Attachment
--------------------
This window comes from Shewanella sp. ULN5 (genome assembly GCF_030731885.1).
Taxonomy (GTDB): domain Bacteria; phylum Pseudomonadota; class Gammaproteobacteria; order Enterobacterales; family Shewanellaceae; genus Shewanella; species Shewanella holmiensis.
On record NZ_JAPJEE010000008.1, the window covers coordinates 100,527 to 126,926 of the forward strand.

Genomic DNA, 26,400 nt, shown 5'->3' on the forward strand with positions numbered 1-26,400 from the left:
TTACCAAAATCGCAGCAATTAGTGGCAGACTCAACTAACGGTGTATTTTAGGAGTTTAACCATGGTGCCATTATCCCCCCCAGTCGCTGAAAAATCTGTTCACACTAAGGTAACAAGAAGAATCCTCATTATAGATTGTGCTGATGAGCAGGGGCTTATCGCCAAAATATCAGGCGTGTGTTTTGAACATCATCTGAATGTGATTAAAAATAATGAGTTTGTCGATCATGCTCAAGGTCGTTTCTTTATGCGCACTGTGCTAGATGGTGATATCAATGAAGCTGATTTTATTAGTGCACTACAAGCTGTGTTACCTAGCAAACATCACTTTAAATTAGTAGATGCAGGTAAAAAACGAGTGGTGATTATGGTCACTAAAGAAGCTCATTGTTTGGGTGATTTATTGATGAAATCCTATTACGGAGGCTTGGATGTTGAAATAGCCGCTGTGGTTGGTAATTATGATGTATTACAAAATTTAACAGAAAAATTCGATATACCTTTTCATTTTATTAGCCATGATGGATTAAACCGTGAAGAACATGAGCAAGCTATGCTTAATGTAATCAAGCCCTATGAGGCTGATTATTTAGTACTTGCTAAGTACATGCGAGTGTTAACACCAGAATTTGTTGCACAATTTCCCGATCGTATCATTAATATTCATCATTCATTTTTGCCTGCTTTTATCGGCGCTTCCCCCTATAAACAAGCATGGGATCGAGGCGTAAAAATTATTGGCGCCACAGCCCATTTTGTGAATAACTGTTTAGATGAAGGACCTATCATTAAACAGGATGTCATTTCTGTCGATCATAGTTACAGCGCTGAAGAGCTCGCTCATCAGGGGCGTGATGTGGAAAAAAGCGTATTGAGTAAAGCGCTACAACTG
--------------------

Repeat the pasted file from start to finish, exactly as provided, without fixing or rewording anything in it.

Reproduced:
This window comes from Shewanella sp. ULN5 (genome assembly GCF_030731885.1).
Taxonomy (GTDB): domain Bacteria; phylum Pseudomonadota; class Gammaproteobacteria; order Enterobacterales; family Shewanellaceae; genus Shewanella; species Shewanella holmiensis.
On record NZ_JAPJEE010000008.1, the window covers coordinates 100,527 to 126,926 of the forward strand.

Genomic DNA, 26,400 nt, shown 5'->3' on the forward strand with positions numbered 1-26,400 from the left:
TTACCAAAATCGCAGCAATTAGTGGCAGACTCAACTAACGGTGTATTTTAGGAGTTTAACCATGGTGCCATTATCCCCCCCAGTCGCTGAAAAATCTGTTCACACTAAGGTAACAAGAAGAATCCTCATTATAGATTGTGCTGATGAGCAGGGGCTTATCGCCAAAATATCAGGCGTGTGTTTTGAACATCATCTGAATGTGATTAAAAATAATGAGTTTGTCGATCATGCTCAAGGTCGTTTCTTTATGCGCACTGTGCTAGATGGTGATATCAATGAAGCTGATTTTATTAGTGCACTACAAGCTGTGTTACCTAGCAAACATCACTTTAAATTAGTAGATGCAGGTAAAAAACGAGTGGTGATTATGGTCACTAAAGAAGCTCATTGTTTGGGTGATTTATTGATGAAATCCTATTACGGAGGCTTGGATGTTGAAATAGCCGCTGTGGTTGGTAATTATGATGTATTACAAAATTTAACAGAAAAATTCGATATACCTTTTCATTTTATTAGCCATGATGGATTAAACCGTGAAGAACATGAGCAAGCTATGCTTAATGTAATCAAGCCCTATGAGGCTGATTATTTAGTACTTGCTAAGTACATGCGAGTGTTAACACCAGAATTTGTTGCACAATTTCCCGATCGTATCATTAATATTCATCATTCATTTTTGCCTGCTTTTATCGGCGCTTCCCCCTATAAACAAGCATGGGATCGAGGCGTAAAAATTATTGGCGCCACAGCCCATTTTGTGAATAACTGTTTAGATGAAGGACCTATCATTAAACAGGATGTCATTTCTGTCGATCATAGTTACAGCGCTGAAGAGCTCGCTCATCAGGGGCGTGATGTGGAAAAAAGCGTATTGAGTAAAGCGCTACAACTG